Throop, erf, glig-glug

An onomatopoeic sermon?

This Sunday I found myself, unusually, adding to a sermon on the very morning when I preached. I knew it would be a tough one. I knew I would need to explain that just as a gold sovereign has two sides, so does the theological concept of sovereignty:

  • If God is sovereign he can do the impossible
  • If God is sovereign he may choose not to.

After some thought, I chose to describe this as a theological coat which is too big when first presented. Like our first blazer at school, we grow into it, with our arms creeping imperceptibly down the sleeves and our body gradually filling out the garment until it fits. All the same, there are prayers which don’t get answered and people who don’t get healed – so where’s the gain in that? Wanting to say that we grow in the moment of suffering, the following phrase suggested itself:

‘There is a refining to the essence of humanity which happens in the crucible of hurt’

Every individual word was chosen for nuance and timbre – like a cabinet-maker choosing veneers.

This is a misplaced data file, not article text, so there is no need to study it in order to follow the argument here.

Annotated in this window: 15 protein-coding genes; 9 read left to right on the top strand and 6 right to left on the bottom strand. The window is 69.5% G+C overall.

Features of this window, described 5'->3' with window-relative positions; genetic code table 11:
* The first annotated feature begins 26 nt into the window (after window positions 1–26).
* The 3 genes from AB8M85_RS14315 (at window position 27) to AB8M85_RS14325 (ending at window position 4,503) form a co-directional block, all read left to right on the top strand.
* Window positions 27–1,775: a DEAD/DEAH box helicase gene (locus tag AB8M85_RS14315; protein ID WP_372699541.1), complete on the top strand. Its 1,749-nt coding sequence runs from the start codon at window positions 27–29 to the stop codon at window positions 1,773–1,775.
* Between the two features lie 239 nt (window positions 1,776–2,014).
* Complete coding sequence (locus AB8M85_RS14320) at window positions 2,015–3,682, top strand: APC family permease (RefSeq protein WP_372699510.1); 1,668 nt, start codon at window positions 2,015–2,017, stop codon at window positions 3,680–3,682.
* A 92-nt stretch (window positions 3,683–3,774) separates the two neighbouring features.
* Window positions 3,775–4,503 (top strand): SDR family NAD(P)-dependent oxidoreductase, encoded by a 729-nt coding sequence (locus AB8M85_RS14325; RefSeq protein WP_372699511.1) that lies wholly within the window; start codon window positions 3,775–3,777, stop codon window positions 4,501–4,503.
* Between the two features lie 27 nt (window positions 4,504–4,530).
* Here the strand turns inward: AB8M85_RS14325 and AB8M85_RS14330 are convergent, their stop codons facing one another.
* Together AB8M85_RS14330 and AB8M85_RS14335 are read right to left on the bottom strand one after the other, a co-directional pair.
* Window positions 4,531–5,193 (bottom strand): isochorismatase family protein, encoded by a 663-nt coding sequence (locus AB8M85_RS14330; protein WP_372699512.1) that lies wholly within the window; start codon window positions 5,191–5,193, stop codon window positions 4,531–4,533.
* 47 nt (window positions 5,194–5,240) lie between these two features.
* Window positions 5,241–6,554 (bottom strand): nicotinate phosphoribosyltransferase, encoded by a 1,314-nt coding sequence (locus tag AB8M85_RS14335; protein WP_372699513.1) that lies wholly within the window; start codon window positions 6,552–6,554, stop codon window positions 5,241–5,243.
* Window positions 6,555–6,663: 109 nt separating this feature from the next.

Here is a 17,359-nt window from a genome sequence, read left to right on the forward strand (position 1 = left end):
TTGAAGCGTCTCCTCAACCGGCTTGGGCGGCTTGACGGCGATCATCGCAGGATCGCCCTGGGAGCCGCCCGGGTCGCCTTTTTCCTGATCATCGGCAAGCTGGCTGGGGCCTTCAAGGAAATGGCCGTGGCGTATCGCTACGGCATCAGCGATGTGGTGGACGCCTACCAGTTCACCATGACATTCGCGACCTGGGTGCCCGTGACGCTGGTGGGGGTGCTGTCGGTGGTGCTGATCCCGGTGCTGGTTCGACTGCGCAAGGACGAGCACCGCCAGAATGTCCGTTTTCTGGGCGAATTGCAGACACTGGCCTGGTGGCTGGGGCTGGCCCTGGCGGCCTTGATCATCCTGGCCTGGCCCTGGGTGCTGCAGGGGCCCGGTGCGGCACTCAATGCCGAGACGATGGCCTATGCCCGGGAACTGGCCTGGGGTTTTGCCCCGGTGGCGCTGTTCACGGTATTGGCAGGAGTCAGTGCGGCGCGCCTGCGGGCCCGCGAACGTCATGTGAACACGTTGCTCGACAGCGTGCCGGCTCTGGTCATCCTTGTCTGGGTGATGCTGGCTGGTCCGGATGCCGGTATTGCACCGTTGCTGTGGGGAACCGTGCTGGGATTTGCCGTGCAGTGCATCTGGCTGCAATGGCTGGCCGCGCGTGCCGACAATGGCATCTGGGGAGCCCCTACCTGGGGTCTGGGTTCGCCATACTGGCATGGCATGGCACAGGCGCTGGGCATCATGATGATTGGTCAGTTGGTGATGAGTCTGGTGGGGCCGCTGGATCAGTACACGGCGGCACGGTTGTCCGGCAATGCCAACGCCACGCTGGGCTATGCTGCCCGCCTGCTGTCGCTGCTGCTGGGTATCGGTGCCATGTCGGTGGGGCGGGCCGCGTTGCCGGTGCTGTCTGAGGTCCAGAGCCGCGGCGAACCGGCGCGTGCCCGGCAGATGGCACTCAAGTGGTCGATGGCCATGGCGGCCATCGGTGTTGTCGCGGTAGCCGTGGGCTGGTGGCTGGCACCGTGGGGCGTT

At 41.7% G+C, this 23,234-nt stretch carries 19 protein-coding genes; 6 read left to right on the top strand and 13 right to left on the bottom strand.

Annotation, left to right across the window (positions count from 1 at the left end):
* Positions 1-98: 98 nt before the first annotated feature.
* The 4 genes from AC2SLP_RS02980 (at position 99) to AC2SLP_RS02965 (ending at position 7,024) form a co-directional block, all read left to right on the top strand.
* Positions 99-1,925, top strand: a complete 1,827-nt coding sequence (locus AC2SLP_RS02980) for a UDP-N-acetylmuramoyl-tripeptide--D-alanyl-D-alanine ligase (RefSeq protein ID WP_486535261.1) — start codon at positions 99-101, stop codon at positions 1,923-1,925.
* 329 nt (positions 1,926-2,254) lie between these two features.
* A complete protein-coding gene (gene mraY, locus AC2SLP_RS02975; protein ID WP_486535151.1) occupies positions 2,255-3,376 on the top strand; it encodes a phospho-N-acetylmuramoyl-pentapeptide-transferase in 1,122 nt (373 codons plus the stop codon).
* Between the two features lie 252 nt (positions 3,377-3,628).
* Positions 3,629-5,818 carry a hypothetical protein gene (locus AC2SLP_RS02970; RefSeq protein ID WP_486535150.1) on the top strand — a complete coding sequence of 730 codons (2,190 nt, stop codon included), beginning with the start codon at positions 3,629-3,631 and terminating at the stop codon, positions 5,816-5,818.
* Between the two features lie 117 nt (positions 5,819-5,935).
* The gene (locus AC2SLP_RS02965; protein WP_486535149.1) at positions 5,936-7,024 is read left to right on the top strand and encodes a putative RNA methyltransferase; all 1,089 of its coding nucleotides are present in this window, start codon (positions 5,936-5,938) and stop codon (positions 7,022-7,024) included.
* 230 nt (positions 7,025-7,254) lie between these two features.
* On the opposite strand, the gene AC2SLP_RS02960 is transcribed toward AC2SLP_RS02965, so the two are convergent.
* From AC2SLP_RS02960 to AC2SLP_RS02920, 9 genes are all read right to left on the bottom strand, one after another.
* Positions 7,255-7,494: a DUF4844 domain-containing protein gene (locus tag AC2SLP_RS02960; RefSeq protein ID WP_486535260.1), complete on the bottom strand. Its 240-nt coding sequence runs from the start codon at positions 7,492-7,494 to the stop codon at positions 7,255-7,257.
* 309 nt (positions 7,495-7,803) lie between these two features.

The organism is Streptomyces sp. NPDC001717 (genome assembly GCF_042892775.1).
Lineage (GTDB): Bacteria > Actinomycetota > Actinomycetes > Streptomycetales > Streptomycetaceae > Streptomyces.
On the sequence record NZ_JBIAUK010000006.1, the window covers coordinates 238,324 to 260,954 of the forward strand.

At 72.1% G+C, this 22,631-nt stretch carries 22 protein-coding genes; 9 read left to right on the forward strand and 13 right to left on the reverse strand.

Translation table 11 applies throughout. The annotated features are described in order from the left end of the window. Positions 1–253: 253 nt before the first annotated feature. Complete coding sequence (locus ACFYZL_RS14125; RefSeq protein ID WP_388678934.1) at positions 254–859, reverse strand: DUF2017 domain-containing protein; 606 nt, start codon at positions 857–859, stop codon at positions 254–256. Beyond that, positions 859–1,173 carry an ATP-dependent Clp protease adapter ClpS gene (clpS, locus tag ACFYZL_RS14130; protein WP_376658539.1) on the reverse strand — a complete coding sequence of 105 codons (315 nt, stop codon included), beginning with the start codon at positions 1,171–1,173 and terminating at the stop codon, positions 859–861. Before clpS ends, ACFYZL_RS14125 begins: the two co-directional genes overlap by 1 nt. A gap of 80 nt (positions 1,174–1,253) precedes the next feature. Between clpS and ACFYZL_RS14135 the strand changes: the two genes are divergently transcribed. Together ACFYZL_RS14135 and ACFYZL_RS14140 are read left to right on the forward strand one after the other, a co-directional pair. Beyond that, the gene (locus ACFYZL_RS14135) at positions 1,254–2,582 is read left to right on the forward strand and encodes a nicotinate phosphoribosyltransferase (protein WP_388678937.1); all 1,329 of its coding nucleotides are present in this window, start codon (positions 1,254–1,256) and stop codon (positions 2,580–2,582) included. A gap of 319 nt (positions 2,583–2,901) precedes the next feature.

This is the moment which brings me to the curious title of this post. Driving along shortly after the sermon, I listened to a discussion of onomatopoeic words in comics, where the different words for liquid splashing were discussed:

  • Blop ( a small droplet of liquid)
  • Bloop ( bigger drop of same)
  • Blawp  ( drop of viscous liquid)

Once you think about it, they make perfect sense – and the images they generate in the mind are disarmingly precise. This set me thinking – if a comic-writer devotes such care to choosing the right word for a drop of liquid – how much care should a preacher take when choosing words?

I am not sure I could preach an entire sermon (*) onomatopoeically, but choosing words more carefully would certainly be good.


(*) Throop – soft cover Bible opening

Erf – preacher draws a nervous breath

Glig-glug – pouring out the liquid word of God, and hoping it is the good stuff

One thought on “Throop, erf, glig-glug

  1. Absolutely agree with this, Richard. Will almost certainly quote (and credit) your carefully crafted phrase referring to the “crucible of hurt”… very quotable stuff. I’ve lived this. Who hasn’t?

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